2017 ORS 199.490¹
Procedure for minor boundary changes or transfers of territory

(1) A proceeding for a minor boundary change other than a transfer of territory may be initiated:

(a) By resolution of the governing body of the affected city or district;

(b) By petition signed by 10 percent of the electors registered in the affected territory;

(c) By petition signed by the owners of at least one-half the land area in the affected territory;

(d) By resolution of a boundary commission having jurisdiction of the affected territory; or

(e) When the minor boundary change is a withdrawal of a city from a district, by resolution of the governing body of the city, which shall be an affected city for the purposes of ORS 199.410 (Policy) to 199.534 (Legislative annexation of territory to cities and districts).

(2)(a)(A) An annexation proceeding may also be initiated by a resolution adopted by the governing body of the affected city or district upon receiving consent to annex their land in writing from more than half of the owners of land in the territory proposed to be annexed, who also own more than half of the land in the territory proposed to be annexed and of real property therein representing more than half of the assessed value of all real property in the territory proposed to be annexed.

(B) A resolution adopted by the governing body of the affected city or district upon receiving written consent to annexation from a majority of the electors registered in the territory proposed to be annexed and written consent to the annexation of their land from the owners of more than half the land in the territory proposed to be annexed.

(b) However, before soliciting statements of consent for the purpose of authorizing an annexation under a proceeding initiated as provided by this subsection, the governing body of the affected city or district shall file a notice of intent to annex with the boundary commission having jurisdiction of the affected territory. The notice of intent to annex shall name the affected city or district and generally describe the boundaries of the territory sought to be annexed, which territory must be contiguous to the city or district or separated from it only by a public right of way or a stream, bay, lake or other body of water. The notice of intent to annex shall have attached to it a county assessor’s cadastral map showing the location of the affected territory that the city or district proposes to annex.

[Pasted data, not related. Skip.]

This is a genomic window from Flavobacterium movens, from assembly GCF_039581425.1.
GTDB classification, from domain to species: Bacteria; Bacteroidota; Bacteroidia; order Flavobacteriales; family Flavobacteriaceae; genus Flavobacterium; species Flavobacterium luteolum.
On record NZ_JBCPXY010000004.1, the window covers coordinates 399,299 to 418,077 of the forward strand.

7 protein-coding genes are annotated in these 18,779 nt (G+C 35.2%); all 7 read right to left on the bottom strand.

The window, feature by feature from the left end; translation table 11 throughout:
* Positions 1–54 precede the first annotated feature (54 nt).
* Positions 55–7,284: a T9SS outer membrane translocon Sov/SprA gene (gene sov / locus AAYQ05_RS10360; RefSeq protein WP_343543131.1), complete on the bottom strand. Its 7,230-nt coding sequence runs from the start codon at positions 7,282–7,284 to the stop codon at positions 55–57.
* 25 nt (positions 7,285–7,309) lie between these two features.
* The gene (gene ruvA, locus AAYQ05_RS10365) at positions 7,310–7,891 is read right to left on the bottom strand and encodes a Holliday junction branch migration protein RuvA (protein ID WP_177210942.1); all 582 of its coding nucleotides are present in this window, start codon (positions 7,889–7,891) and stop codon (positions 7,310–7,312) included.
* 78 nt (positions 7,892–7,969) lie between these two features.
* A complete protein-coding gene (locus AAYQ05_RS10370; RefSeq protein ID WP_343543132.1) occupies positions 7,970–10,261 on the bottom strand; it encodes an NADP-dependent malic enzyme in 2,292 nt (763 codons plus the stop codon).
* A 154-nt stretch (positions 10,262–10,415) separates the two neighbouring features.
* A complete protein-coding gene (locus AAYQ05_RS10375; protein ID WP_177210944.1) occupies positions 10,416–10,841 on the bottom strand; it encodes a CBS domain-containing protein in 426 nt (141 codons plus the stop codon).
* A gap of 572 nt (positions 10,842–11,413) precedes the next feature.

(c) For the purpose of this subsection, consent need not be obtained for any land in a public way included within or contiguous to the territory proposed to be annexed. However, land in such a public way shall, as determined by the commission, be considered annexed to the affected city or district if the minor boundary change is approved, regardless of the land’s ownership, size or assessed valuation.

(d) For the purpose of this subsection, consent need not be obtained for any real property that is publicly owned, is the right of way for a public utility, telecommunications utility or railroad or is exempt from ad valorem taxation unless the owner of such property files a statement consenting to or opposing annexation with the legislative body of the annexing city or district on or before the date the city or district adopts the resolution required by paragraph (a) of this subsection.

(e) As used in this subsection, “owner” has the additional meaning given that term in ORS 222.120 (Procedure for annexation without election) (7).

(3) A transfer of territory proceeding may be initiated:

(a) By joint resolution of the governing bodies of the affected districts or cities;

(b) By petition signed by 10 percent of the electors registered in the affected territory;

(c) By petition signed by the owners of at least one-half the land area in the affected territory; or

(d) By resolution of a boundary commission having jurisdiction of the affected territory.

(4) The petition or resolution shall:

(a) Name the affected city or district and state whether it is proposed to annex, withdraw or transfer territory;

(b) Describe the boundaries of the affected territory;

(c) If the proposal concerns a district, designate the applicable principal Act;

(d) Have attached a county assessor’s cadastral map showing the location of the affected territory; and

(e) Be filed with the boundary commission having jurisdiction of the affected territory.

(5) When a city annexation is initiated:

(a) As provided by ORS 222.750 (Annexation of unincorporated territory surrounded by city) the petition proposing the annexation shall be filed with the boundary commission having jurisdiction of the annexation.

(b) As provided by ORS 222.840 (Short title) to 222.915 (Application of ORS 222.840 to 222.915), the findings adopted by the Director of the Oregon Health Authority under ORS 222.880 (Oregon Health Authority order or finding) shall be considered the initiatory action and a certified copy of the findings shall be filed with the boundary commission having jurisdiction of the annexation, at the same time a copy of the finding is filed with the affected city.